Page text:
Inspiration from forebears
What would my life have been if my grandfather had stayed in Finland? If he had joined his brother and nephew to expel the Russian overlords, been conscripted into their army? If he had married a blue-eyed, blonde Finnish Swede and fathered his dynasty there I would weave between three languages like my northern relatives do.
But on 26 November 1902, Wilhelm Anders Back (‘WA’) embarked on that 15,000 kilometre voyage south to safe haven near the pounding breakers of the Pacific Ocean.
In the Great Southland, enterprising settlers might make a fortune, or they might lose all. Some ventures would be dashed, like breakers that come to grief on rocks. Others would take wings. WA had an eagle eye for opportunities and the talons—or gnawed fingernails—to seize them. In tough times he would horse-trade dairy farms, houses, a Barrier Reef island, factories, Italian art.
Granddad journeyed long distances from his hub in the lush New South Wales hinterland to forge his pastoral empire in the arid outback. Where his sons worked the land and raised children, but escaped to the coast to replenish their spirits.
The sea is in our blood.
[Excerpt from “Midnight Sun to Southern Cross“]
This week marked the 45-year anniversary of Granddad’s death
We last saw Granddad when he presided as patriarch at my own wedding. He passed away two weeks later. Out of range, on our honeymoon, we missed his funeral.
I little thought that, as we said our vows, Granddad relived his own with Christina Hart. But two weeks before, missing his soul-mate of sixty–two years, he wrote us a reflective letter:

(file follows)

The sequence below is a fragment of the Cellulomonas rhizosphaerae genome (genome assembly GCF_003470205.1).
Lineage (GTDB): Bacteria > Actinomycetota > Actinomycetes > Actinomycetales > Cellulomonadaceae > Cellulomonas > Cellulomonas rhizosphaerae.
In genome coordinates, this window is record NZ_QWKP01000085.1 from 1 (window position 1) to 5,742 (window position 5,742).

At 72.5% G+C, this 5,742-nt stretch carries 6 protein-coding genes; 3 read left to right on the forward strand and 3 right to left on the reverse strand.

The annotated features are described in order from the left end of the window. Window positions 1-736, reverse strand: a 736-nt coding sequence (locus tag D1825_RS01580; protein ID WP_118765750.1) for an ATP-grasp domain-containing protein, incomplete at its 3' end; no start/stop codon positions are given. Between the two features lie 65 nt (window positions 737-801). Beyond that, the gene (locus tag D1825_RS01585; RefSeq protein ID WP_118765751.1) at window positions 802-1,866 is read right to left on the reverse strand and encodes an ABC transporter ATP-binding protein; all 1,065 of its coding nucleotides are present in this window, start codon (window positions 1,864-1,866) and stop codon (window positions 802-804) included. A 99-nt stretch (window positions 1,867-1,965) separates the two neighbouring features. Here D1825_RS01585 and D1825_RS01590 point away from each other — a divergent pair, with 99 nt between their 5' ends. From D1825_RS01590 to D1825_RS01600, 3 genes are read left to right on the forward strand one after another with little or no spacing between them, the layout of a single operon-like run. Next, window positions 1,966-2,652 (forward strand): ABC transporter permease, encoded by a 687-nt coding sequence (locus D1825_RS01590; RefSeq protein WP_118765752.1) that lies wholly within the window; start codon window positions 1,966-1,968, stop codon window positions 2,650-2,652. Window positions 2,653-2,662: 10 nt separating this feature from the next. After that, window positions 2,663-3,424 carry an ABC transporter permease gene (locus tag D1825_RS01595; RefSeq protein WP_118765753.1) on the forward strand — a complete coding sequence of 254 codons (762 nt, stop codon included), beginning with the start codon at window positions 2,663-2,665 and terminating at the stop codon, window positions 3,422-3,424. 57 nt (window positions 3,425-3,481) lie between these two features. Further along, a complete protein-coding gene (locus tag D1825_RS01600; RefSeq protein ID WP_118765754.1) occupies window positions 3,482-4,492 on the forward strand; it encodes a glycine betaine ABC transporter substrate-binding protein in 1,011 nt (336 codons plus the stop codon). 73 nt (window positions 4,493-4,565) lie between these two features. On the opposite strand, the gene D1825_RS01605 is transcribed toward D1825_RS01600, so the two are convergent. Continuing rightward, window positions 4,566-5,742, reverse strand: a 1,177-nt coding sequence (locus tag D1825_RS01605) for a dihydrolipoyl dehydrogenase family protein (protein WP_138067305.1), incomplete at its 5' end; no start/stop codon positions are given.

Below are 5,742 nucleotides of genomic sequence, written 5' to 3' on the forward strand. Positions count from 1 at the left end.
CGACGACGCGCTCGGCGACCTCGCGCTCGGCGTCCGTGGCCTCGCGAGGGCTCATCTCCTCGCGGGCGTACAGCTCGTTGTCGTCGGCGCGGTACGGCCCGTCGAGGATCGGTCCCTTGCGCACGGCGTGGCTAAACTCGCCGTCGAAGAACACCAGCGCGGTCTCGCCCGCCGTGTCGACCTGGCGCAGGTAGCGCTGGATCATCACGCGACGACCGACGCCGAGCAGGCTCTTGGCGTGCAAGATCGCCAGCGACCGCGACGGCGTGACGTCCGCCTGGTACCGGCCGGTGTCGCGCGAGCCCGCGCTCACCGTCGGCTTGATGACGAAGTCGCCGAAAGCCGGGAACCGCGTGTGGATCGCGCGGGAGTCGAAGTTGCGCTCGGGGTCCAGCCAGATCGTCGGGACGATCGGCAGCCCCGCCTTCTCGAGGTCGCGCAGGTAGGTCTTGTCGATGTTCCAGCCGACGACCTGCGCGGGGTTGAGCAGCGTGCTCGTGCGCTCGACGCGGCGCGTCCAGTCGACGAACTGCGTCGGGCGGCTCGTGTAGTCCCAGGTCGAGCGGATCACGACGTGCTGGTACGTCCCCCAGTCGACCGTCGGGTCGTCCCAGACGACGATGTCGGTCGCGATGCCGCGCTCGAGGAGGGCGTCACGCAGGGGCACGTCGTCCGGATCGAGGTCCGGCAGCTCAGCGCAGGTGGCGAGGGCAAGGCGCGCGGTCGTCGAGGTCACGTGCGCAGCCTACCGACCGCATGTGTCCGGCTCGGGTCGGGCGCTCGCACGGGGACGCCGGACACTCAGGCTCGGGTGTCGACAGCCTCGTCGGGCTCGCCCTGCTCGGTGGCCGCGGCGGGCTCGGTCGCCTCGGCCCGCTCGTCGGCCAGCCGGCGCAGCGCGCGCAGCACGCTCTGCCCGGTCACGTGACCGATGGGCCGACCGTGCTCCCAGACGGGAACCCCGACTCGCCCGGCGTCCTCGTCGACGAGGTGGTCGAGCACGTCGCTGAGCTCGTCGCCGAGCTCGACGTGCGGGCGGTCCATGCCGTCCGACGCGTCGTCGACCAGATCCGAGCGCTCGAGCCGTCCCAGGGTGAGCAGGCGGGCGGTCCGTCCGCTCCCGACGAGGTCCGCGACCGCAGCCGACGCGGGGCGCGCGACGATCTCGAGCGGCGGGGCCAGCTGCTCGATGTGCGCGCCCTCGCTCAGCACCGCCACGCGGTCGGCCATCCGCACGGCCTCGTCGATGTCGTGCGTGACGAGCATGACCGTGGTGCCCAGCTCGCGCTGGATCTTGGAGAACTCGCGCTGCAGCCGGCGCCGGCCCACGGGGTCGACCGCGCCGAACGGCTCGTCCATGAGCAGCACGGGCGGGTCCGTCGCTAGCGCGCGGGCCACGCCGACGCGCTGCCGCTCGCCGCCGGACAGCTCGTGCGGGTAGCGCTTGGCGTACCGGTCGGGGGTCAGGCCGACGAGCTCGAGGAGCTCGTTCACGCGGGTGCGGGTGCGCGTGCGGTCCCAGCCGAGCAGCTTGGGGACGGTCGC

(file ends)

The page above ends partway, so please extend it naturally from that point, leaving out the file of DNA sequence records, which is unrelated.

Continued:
“As I look back now on our marriage at Mooball on the 4thNovember 1908, I can remember it as plain as if it were yesterday. The wedding was in our new home that I had finished only a few days before, and the Minister from Byron Bay came by train to perform the ceremony.”
His letter described how he surprised his bride with the gift of a piano—her family were musical—and he’d then phoned to engage a teacher. (Aha! Some musical heritage.)
They knelt at the bedside and asked God to protect and guide and bless them through their lives.
“And we certainly asked for some material blessings that in the eyes of the Lord were very small and he blessed us with very much more than ever we contemplated or asked for. If you take God into your partnership I am sure it will be even better than what you anticipate.”
[Excerpt from “Burn My Letters“]
What Granddad taught me
An old-timer from Byron Bay area hinted tactfully that one does not become a self-made millionaire (as Granddad was reputed to be) without cutting some corners. Some families draft ancestors into pens of white or black sheep, with little variegation between. My books attempt an honest perspective, while giving credit where it’s due. Avoiding all conflict makes for dull reading and robs readers of the opportunities to learn from generational patterns. As I have done.
My grandfather passed on his ingenuity, vision and breadth of experience. Often I remember his motto of ‘Just do it.’ He had faith and an ability to turn difficult situations to positives, to innovate and find opportunities at every turn.
Granddad took seriously his role as patriarch and had a genuine care for his flock of descendants, relatives and emigrant Finns. He was concerned to establish his sons and grandsons, while giving women opportunities rare for that era.
He inspired us all with his generosity and enterprise.
I feel blessed and grateful for my forebears, who gave vision how I might forge my own life.